Apple has finally agreed to resolve a class-action case against the company by making the payment to retail workers nearly $30 million over time they weren’t paid for while ongoing security bag checks.
According to Courthouse News:
“Apple offered to pay $29.9 million to employees who claimed they were subjected to routine searches of their bags off the clock in a settlement proposal filed in federal court Friday.”
In the proposed statement, Lee Shalov, plaintiff for the attorney, wrote “This is a significant, non-reversionary settlement reached after nearly eight years of hard-fought litigation.”
Apple Claims That Employees Should Not Bring Their Iphones to Get Away With Checks
In 2013, a lawsuit had been filed against Apple by employees, over arguments that there should be payment of an additional amount to workers for the time spent by them while waiting to have their bags checked on lunch breaks or at the completing the shifts.
Apple was accused of having broken California laws, with the company stating that checks were essential to make sure there is no stealing of products from stores by employees. It had also stated that staff who disliked the procedure must stop bringing a bag to work, or that they should stop bringing their iPhones at work.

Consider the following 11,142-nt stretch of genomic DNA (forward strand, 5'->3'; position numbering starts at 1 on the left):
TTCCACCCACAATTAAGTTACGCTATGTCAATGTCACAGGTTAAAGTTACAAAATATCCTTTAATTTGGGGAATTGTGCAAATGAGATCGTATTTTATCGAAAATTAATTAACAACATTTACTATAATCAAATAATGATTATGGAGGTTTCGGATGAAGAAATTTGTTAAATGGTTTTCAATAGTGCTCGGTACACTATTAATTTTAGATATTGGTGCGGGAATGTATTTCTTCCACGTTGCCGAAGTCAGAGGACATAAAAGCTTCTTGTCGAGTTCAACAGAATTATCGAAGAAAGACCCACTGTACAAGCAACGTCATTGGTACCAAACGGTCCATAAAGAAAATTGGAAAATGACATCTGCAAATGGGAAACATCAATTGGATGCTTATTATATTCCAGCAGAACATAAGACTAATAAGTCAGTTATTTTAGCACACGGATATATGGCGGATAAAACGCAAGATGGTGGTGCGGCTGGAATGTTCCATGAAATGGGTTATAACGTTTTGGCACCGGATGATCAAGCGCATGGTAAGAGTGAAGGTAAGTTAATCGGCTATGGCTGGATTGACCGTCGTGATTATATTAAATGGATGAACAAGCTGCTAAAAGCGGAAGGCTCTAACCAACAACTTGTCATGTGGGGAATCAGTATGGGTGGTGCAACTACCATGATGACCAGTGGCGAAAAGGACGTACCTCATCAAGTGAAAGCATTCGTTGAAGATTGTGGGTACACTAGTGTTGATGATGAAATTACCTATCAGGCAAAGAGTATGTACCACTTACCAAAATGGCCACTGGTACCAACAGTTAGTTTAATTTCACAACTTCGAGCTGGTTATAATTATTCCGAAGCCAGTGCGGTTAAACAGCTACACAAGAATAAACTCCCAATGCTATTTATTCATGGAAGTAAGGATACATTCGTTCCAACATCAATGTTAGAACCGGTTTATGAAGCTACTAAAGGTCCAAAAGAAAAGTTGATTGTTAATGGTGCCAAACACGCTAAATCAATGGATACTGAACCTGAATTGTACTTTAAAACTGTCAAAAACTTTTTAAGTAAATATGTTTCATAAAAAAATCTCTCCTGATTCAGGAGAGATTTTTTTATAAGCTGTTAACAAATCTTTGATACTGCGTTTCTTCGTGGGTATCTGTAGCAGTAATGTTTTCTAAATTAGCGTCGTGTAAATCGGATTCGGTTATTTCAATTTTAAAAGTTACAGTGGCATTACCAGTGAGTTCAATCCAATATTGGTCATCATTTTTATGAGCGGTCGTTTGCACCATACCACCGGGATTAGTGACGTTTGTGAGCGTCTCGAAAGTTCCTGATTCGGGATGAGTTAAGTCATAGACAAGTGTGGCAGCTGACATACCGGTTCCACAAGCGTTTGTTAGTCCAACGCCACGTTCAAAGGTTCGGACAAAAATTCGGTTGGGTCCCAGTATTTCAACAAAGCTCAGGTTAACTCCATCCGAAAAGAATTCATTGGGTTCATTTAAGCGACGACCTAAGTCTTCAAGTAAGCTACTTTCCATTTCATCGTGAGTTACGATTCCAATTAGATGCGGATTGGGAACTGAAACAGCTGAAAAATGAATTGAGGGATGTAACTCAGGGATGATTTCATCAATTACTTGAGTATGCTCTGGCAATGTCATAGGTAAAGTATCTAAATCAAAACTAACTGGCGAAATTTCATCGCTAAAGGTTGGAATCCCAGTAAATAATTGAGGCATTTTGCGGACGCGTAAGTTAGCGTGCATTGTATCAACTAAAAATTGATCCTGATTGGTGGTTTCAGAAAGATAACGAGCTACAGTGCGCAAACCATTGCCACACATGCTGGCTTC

Earlier in retail settings, Apple would issue cards to the workers for verification of the serial number of any Apple products they have possession of, this would be signed off by a store manager and then authenticated at the end of every single day, checked against the device itself to make sure they are matching.
Chief Justice of California’s Supreme Court, Tani Cantil-sakauye Slammed Apple
The resolution would be the largest in a security search case in California and would result in ending a fairly turbulent lawsuit. The class depicts 12,000 current and former Apple employees.
Tani Cantil-Sakauye, Chief Justice of California’s Supreme Court slammed Apple over arguments that employees should stop bringing their iPhones at the workplace while stating it as an “integrated and integral” part of the lives of every person.
According to the report:
“Apple makes its employees comply with the bag search policy or face termination. Apple argued throughout the case that the policy is intermittent, only applies to a select group of employees, and lasts only seconds.
The chief justice also found Apple wielded control over its workers by forcing them to find a manager or security guard before they could leave the store for lunch breaks or shift endings.
Workers also had to unzip or open compartments in their bags, follow the commands of bag searchers to move things around in their bags, and allow their Apple devices to be removed, inspected, and verified during searches.”
According to the opinion of the judge, the verdict should be retrospective, which means employees are entitled to get payments for earlier lost time. If the resolution gets approval, the represented employees could get an amount of $1,200 each.
The ruling should be retroactive according to the judge’s opinion, meaning employees can receive pay for previously lost time. If the settlement is approved the represented employees could receive $1,200 each.
Apple’s Bag Checking Policy Is at the Option of Individual Store
Since we have earlier stated that Apple store staff have confirmed to iMore that Apple’s policies of bag checking are not a company-wide policy, and are generally left to the preference of individual stores.